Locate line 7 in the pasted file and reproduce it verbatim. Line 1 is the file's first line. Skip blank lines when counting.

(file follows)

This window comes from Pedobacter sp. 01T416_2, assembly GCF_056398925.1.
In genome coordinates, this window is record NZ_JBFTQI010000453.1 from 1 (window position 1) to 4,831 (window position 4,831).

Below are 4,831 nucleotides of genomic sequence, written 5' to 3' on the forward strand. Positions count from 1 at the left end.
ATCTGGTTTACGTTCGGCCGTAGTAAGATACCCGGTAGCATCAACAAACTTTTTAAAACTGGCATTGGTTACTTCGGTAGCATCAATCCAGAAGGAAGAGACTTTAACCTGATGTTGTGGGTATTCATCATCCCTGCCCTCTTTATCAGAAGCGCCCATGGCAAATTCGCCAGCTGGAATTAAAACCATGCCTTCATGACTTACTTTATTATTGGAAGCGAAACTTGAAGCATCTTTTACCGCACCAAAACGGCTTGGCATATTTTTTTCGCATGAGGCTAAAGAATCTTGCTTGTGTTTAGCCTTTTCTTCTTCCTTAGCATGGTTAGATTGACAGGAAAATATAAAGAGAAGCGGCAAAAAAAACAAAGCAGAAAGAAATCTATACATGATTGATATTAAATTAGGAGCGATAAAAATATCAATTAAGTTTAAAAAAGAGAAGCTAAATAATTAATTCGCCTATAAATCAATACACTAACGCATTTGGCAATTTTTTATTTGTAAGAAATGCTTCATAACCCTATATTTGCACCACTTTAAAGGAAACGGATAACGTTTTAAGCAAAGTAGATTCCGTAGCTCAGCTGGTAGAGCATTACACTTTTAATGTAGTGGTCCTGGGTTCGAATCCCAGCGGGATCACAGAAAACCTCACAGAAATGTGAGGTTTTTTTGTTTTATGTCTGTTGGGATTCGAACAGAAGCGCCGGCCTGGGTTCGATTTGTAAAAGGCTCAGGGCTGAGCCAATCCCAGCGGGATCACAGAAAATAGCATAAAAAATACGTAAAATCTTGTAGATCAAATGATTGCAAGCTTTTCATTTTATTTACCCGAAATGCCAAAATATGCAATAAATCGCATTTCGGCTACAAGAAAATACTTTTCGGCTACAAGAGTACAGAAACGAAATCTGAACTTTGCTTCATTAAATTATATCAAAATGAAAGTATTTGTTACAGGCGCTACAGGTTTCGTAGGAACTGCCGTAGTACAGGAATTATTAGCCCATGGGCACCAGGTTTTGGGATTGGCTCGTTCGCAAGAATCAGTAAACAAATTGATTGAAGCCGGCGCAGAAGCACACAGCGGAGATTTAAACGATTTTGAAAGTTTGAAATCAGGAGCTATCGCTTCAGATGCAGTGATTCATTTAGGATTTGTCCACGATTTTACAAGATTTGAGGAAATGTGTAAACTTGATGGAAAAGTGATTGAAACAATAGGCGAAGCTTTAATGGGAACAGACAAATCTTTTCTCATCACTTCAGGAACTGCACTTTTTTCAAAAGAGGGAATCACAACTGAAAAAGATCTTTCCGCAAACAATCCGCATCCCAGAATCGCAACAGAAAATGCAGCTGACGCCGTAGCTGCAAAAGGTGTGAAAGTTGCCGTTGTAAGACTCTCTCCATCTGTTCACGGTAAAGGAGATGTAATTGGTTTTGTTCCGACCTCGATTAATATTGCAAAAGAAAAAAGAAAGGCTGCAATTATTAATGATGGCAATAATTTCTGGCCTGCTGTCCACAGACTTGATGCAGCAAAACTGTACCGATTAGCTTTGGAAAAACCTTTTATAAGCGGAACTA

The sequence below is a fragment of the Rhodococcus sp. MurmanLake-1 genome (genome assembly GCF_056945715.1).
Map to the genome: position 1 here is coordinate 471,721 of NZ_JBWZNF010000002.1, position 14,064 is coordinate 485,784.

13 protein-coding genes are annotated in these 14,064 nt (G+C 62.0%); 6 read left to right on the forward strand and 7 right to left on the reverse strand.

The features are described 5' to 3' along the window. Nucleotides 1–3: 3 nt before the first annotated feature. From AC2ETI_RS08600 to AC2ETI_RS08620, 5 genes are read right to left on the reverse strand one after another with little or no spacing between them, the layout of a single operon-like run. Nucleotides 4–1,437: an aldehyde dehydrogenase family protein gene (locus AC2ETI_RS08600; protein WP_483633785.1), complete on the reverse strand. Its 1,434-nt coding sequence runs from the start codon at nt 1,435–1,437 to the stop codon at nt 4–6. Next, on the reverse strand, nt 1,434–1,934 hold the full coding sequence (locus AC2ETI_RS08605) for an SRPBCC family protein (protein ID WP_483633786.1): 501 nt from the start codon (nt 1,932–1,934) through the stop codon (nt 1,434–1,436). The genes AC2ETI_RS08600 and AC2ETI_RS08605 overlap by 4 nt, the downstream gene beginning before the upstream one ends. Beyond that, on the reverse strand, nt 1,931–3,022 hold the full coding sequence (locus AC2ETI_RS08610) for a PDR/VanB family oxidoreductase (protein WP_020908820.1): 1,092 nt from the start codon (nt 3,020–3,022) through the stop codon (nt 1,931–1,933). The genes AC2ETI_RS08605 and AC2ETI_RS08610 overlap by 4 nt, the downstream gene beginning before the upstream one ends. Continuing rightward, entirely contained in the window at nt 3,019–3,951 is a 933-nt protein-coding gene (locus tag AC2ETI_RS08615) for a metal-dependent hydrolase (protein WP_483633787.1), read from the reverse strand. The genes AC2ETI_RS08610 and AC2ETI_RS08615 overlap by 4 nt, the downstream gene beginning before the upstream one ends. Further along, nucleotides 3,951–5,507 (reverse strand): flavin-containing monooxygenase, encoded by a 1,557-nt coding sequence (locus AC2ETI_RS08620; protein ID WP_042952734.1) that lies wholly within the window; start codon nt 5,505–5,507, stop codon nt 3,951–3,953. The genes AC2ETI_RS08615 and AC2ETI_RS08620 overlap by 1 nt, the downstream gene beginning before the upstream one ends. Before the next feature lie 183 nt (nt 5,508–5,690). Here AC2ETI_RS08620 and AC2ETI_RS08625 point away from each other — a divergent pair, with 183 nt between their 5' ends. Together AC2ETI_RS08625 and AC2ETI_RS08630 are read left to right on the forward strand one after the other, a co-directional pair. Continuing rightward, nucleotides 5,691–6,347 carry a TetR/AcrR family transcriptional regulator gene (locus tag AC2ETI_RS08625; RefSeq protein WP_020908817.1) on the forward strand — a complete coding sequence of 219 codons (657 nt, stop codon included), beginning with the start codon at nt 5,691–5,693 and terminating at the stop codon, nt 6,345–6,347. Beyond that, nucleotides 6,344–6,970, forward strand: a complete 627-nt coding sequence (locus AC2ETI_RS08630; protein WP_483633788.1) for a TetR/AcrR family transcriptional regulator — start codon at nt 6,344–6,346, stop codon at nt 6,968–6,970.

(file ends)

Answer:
13 protein-coding genes are annotated in these 14,064 nt (G+C 62.0%); 6 read left to right on the forward strand and 7 right to left on the reverse strand.